I grew up during a time and place where the only blacks in the schools were those working in the cafeteria.
Or in the bathrooms.
Those were the jobs available to blacks in those days.
I grew up in a time or place when parents in the burbs were afraid to send tow-headed girls to school with nappy-headed boys.
So when busing began, a crop of new schools entered the district.
Schools only white families could afford.
Blacks were not allowed.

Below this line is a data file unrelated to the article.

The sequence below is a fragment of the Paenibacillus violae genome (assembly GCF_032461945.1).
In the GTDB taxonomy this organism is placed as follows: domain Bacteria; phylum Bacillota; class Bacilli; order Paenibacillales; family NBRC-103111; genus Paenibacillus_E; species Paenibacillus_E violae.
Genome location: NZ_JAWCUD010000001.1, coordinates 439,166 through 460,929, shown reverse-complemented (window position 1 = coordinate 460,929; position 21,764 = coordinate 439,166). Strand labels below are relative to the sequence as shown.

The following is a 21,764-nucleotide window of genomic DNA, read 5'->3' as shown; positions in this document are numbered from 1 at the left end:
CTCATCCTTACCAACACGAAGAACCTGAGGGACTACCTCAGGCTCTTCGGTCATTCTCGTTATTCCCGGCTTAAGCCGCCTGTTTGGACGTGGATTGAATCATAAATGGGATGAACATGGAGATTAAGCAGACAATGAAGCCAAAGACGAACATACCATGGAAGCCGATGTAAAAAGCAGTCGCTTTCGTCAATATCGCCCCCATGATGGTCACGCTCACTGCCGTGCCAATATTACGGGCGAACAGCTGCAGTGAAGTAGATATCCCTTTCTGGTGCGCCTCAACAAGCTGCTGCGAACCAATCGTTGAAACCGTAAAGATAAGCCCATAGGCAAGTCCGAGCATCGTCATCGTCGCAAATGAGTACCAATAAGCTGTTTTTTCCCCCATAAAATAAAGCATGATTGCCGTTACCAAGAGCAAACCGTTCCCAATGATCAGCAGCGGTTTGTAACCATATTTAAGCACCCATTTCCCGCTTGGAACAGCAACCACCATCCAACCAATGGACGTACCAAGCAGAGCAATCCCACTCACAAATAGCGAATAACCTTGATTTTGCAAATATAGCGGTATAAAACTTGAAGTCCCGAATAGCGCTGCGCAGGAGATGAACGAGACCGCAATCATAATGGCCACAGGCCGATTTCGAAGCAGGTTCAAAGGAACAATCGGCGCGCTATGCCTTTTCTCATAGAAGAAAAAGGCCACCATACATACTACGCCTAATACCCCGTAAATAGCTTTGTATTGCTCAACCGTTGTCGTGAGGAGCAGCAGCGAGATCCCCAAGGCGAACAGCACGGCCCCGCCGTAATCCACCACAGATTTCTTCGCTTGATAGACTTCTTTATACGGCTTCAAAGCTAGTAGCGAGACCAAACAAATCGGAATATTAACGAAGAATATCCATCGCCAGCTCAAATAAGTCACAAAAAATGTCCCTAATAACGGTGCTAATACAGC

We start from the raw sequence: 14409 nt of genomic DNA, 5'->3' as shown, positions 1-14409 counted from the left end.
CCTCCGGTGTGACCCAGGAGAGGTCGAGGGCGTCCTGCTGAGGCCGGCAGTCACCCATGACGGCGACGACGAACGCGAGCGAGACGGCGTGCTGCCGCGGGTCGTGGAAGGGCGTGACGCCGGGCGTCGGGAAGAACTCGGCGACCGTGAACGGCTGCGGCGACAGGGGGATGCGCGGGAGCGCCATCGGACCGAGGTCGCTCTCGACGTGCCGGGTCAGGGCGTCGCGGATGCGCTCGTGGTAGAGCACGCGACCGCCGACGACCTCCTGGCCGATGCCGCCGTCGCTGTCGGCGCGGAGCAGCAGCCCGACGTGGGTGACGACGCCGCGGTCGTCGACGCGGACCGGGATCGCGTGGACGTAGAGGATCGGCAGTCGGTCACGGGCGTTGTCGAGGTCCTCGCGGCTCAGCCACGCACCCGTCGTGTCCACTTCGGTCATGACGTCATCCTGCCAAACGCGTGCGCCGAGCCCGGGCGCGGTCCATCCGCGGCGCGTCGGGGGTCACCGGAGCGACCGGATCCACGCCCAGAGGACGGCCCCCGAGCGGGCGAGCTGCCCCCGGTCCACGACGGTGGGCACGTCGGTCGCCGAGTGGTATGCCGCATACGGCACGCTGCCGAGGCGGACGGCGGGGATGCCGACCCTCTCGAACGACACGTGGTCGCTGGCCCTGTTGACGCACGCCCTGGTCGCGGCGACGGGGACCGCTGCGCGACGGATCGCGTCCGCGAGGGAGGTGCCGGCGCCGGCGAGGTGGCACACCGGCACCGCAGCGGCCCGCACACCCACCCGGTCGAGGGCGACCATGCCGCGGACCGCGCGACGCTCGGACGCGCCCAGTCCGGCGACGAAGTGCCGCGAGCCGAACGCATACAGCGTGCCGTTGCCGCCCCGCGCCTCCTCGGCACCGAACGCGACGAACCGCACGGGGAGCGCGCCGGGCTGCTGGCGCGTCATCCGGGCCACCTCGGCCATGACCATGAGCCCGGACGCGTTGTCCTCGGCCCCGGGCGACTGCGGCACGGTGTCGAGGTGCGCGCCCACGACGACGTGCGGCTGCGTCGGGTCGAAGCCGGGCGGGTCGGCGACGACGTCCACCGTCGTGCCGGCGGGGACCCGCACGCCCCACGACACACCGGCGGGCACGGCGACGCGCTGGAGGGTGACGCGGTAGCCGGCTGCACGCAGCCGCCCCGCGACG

In our classrooms.
On our playgrounds.
At our birthday parties.
Or in our churches.
A black woman taught me to
make a bed
make a biscuit
and mind my manners.
I don’t know if Thelma loved me
but I did her.
Yesterday I watched with thousands of others as a man took center stage
among some of the most powerful white men in the nation.
And it did not register with me once, not once during the entire day, that he was a black man.
I only thought of him as Mr. President.
Seemed fitting that he was speaking before a memorial commonly referred to as The Wall That Heals.